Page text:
OPPOSITE: Propositions for a modern, genderless wardrobe by Stefano Pilati for Random Identities
"Romantic silhouettes cut with a sense of contemporary ease by Marco Zanini for Zanini Collection"
by Marco Zanini
Marco Zanini’s claim to fame was resurrecting the dusty Rochas brand in 2009 after Olivier Theyskens’s departure in 2006 left the label adrift and drowned out by bigger competitors. Staying on for five years, Zanini led Rochas from strength to strength before he was poached by Diego Della Valle of Tod’s Group to head the revival of the long-dormant Schiaparelli name. His vision for the iconic Parisian house was delightfully madcap and utterly glamorous, but Zanini found himself let go after only a year.
“It became increasingly difficult to work with big brands, and I realised it didn’t represent a creative challenge anymore. We were all experiencing this fashion fatigue. Everything feels so corporate,” Zanini said to Dana Thomas of The New York Times in September last year. Zanini stayed away from the industry until early last year, when the designer heard the call of fashion once more. With the launch of Zanini Collection, he was determined to do things differently. For one, the landscape is now vastly altered—everyone having woken up to the harmfulness of the excess and disposability that runs rampant through fashion today. Zanini’s response to that is to place thoughtfulness at the heart of his new brand, deliberately keeping every aspect small and highly personal.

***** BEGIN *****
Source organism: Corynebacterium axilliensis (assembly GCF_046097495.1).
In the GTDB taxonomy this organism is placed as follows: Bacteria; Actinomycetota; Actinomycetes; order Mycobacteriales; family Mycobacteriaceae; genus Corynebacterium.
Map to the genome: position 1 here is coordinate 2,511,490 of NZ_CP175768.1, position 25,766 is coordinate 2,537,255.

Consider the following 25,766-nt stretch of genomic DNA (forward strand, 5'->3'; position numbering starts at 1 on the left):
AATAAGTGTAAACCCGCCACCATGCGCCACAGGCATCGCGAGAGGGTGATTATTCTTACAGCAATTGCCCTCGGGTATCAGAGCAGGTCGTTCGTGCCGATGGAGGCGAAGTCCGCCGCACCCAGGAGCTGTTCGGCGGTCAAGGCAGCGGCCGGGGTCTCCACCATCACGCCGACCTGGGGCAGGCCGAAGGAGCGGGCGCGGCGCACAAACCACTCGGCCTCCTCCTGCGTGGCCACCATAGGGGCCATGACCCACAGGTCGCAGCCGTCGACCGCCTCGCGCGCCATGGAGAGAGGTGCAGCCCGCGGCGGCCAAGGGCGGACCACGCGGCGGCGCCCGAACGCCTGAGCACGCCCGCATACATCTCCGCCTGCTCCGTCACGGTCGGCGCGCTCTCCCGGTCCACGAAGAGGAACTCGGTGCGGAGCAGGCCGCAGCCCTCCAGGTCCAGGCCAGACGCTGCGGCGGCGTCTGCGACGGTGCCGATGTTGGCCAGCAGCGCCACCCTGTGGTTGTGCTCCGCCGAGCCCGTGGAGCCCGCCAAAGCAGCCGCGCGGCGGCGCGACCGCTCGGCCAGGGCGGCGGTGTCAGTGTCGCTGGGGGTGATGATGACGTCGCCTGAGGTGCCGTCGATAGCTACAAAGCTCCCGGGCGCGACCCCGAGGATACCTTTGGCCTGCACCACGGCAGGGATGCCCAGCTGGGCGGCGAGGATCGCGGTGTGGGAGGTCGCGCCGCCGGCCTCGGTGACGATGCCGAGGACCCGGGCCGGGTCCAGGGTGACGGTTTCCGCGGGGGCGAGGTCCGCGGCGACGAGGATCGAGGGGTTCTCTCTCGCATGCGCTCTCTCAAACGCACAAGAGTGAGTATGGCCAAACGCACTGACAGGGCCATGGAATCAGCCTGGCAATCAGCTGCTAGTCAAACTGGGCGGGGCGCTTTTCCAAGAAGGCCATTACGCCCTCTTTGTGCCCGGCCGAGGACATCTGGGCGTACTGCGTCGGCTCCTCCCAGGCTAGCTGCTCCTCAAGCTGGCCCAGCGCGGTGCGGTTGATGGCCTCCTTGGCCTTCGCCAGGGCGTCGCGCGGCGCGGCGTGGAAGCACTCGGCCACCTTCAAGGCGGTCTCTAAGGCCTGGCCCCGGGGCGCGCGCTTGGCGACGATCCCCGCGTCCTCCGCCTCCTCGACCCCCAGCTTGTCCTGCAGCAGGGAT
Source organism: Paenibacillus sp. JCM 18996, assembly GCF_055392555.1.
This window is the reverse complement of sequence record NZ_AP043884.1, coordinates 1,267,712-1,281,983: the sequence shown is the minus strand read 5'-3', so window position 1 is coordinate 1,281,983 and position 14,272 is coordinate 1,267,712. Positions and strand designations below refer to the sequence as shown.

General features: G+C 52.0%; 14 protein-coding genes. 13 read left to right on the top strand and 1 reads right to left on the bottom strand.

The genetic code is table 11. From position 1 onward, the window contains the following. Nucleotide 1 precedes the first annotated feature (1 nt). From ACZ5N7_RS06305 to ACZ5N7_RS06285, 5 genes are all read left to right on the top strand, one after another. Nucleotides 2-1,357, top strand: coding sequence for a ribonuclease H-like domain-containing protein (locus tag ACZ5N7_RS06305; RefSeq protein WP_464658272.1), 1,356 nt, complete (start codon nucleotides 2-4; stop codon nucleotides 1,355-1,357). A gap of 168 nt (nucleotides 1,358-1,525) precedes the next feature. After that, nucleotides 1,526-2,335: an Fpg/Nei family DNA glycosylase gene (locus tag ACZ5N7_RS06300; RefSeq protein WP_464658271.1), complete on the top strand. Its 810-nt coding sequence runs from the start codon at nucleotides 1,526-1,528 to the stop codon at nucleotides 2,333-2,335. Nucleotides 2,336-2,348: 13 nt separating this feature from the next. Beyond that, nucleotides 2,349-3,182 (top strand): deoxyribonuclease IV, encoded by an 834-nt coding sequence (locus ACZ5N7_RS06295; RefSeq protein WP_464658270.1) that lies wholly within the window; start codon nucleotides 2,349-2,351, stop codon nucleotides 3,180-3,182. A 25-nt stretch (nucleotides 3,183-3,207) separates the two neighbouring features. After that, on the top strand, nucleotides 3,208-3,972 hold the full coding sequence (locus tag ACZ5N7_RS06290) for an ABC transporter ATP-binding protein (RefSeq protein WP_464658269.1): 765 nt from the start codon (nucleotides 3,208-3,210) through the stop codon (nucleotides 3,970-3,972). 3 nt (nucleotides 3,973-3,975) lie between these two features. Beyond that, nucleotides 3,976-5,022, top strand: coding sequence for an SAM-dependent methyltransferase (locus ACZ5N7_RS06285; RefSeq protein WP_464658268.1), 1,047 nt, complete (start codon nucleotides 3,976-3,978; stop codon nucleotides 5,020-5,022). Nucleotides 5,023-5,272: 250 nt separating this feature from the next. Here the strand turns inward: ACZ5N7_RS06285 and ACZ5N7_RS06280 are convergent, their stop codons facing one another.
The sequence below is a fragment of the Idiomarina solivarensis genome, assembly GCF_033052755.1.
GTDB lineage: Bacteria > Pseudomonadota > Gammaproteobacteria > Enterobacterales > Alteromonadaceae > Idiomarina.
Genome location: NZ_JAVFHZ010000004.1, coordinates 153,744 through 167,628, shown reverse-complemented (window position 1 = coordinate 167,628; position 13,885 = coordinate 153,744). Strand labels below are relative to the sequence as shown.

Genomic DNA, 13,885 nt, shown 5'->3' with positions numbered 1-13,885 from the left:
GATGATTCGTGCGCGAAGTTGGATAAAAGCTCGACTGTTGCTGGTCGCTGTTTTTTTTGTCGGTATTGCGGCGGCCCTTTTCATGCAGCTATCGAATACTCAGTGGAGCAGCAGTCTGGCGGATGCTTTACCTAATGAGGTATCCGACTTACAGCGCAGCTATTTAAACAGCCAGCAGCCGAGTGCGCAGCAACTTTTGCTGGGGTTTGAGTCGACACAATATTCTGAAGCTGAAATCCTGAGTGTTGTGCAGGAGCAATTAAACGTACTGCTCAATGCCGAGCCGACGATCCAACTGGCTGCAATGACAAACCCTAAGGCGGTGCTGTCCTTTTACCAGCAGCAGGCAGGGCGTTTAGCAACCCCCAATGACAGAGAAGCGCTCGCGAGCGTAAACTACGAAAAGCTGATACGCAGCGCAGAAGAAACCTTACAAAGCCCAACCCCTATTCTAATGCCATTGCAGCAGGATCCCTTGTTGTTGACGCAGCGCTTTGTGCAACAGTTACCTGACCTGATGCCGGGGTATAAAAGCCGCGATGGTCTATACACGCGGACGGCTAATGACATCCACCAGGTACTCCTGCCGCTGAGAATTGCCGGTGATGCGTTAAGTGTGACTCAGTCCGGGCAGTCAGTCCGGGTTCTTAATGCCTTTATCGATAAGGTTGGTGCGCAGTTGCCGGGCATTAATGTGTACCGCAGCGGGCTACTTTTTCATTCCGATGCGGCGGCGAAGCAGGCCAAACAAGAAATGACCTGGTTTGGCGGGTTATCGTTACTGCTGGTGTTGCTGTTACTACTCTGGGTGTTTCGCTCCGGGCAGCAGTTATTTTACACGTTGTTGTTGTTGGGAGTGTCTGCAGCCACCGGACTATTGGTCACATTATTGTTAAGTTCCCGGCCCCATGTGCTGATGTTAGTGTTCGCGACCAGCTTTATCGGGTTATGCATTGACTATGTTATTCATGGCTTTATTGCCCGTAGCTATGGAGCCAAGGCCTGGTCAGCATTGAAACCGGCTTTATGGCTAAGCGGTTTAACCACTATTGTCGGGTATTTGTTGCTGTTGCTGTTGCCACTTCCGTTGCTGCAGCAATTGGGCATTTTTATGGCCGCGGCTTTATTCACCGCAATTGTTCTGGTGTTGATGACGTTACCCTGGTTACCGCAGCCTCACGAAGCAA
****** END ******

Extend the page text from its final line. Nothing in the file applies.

Operations at Zanini Collection are practically a one-man show. For his debut fall/winter 2019 collection, Zanini shot the lookbook, presented the collection in his own Milan apartment, invited buyers, and fielded orders all by himself. In the spirit of keeping things small, the designer will only be releasing two collections a year, with each clocking in at less than 30 looks. The pieces themselves are made in limited quantities—to preserve a sense of specialness, but also because the designer works with fabrics produced in small-batch runs.